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California

Experts: Reducing Prison Populations Best Way To Keep Sex Offenders Safe Behind Bars

SACRAMENTO, Calif. (AP) – California’s extraordinary rate of prison homicides is rekindling a debate over whether the state needs to further reduce its prison population to ensure inmates’ safety. Experts say trimming the inmate population is also the best hope for protecting sex offenders. Full Article

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  1. ab

    Uh how about locking less people up for sex offenses? Less offenders = victims. Oh wait I forgot there are basically no good preemptive non-law enforcement based programs to identify possible sexual issues years before they pop up and divert individuals towards healthy relationships and other vital skills for leading a balanced life.

    • Timmr

      The reason is, they wouldn’t work under our present system. If you “called out” for help, you would risk having children taken away and a life of economic hardship and public shaming. This affects the offender and all who have social ties with him. Many regret that they came out, and those that hide feel they are making the best faustian bargain. I am not defending hiding abusive behavior, but under this legal regime, it is understandable why people wish to deal with it (or rather ignore it and self medicate) without getting law enforcement involved.

      • ab

        I am taking about before a “call out”. Preventing offenses shouldn’t begin in adulthood but rather childhood. Enough research should be available to have a decent idea of what things in early life can lead someone towards potentially breaking a law 10, 20, 30 years later. In other words deal with sexual issues prior to them becoming sexual issues that need to be dealt with. Same goes for violence or misconduct in general. No one wants to admit the existence of underlying socio-economic/religious/legal policies that while appearing to do short term good actually foster long term trouble.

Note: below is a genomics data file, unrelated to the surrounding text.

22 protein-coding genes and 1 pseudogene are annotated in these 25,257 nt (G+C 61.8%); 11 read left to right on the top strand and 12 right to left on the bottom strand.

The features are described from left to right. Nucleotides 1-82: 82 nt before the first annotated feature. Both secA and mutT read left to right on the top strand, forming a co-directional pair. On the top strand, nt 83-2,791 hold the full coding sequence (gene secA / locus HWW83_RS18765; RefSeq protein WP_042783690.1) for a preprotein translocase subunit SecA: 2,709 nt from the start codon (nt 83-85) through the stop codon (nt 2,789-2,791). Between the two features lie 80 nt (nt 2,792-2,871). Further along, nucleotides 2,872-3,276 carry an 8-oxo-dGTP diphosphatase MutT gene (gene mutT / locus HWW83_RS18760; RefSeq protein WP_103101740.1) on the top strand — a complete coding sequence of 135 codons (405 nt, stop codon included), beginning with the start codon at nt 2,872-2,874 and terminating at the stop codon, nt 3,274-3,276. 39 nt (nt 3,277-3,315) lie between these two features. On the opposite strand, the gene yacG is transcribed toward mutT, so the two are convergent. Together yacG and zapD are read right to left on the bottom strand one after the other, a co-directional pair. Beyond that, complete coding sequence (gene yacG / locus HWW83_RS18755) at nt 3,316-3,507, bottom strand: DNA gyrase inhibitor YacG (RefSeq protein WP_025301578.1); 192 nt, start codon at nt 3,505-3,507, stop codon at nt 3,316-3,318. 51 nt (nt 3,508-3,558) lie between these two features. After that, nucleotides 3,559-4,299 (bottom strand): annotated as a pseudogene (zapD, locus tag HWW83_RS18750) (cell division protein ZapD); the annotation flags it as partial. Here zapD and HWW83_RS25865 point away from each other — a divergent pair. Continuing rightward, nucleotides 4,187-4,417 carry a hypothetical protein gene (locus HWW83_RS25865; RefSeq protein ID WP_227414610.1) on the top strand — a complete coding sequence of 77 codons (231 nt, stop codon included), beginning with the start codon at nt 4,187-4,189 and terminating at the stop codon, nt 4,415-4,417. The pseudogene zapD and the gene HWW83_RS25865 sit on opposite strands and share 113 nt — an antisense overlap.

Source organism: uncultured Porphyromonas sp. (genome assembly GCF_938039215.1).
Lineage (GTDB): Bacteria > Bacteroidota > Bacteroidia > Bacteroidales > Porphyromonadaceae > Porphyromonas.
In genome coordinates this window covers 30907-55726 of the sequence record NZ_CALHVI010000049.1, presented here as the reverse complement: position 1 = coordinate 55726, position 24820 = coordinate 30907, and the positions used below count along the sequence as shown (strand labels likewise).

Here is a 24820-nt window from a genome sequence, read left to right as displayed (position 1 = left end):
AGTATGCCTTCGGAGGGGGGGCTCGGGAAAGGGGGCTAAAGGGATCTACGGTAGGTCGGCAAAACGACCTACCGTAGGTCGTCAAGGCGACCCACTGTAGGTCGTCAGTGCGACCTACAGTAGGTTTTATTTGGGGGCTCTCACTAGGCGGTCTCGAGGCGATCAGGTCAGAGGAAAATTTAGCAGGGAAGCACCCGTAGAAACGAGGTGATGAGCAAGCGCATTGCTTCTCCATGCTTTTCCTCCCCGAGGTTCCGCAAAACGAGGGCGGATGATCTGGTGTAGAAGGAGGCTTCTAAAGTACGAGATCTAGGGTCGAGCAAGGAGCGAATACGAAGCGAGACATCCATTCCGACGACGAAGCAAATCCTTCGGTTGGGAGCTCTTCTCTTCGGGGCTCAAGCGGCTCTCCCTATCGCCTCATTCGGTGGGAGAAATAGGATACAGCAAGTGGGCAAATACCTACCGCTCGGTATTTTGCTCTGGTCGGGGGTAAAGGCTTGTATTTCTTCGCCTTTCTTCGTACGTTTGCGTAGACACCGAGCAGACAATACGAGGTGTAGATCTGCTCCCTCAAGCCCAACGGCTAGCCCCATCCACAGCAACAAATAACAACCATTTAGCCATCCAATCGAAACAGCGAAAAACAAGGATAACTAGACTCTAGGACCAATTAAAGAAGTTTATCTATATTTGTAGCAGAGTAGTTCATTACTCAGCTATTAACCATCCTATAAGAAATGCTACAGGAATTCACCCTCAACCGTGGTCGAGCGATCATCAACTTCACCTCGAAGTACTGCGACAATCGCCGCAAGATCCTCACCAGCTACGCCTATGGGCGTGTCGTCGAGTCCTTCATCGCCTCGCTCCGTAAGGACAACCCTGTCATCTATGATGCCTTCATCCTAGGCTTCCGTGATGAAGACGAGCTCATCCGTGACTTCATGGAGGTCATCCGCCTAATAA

• Harry

          I believe all first time sex offenders should be processed through the mental health arm, either as an outpatient or, if need be, in a MH institution. If, the person refuses to or is unable mitigate his/her behavior then they would be candidate for criminal system. These, harsh-first-drop-of-pen, laws not only it is expensive, it is actually harmful to victims. I think it would be harder for a kid that is being abuse by a loved one to report it, if he/she understands the destruction of sex offender laws.

  2. michael

    It seems to me that if 15% of the prison population is in there for a sex offense, that that is a substantial enough number to justify them having there own facility or at least there own wings or cell bloc or whatever at a couple different facilities.

    Since most are non-violent (to other prisoners and staff) staffing requirements would be minimal and would that and the cost of running such a facility , or part of one, would be offset by all the money the state would save from wrongful death lawsuits.

  3. Anonymous Nobody

    Let me get this straight, they’re saying that if we would only let more murderers out of prison, then sex offenders could be kept in prison without being murdered? Because of course, we wouldn’t want to let a sex offenders out, because they would be a danger to society, but a murderer is OK.

    After all, if you don’t let the people who are murdering sex offenders out of prison, then sex offenders will continue to be murdered. That is, they are advocating letting the murderers out rather than letting out sex offenders.

    Is this supposed to be some kind of LIBERAL idea to reduce the prison population — use sex offenders as the scapegoat again?

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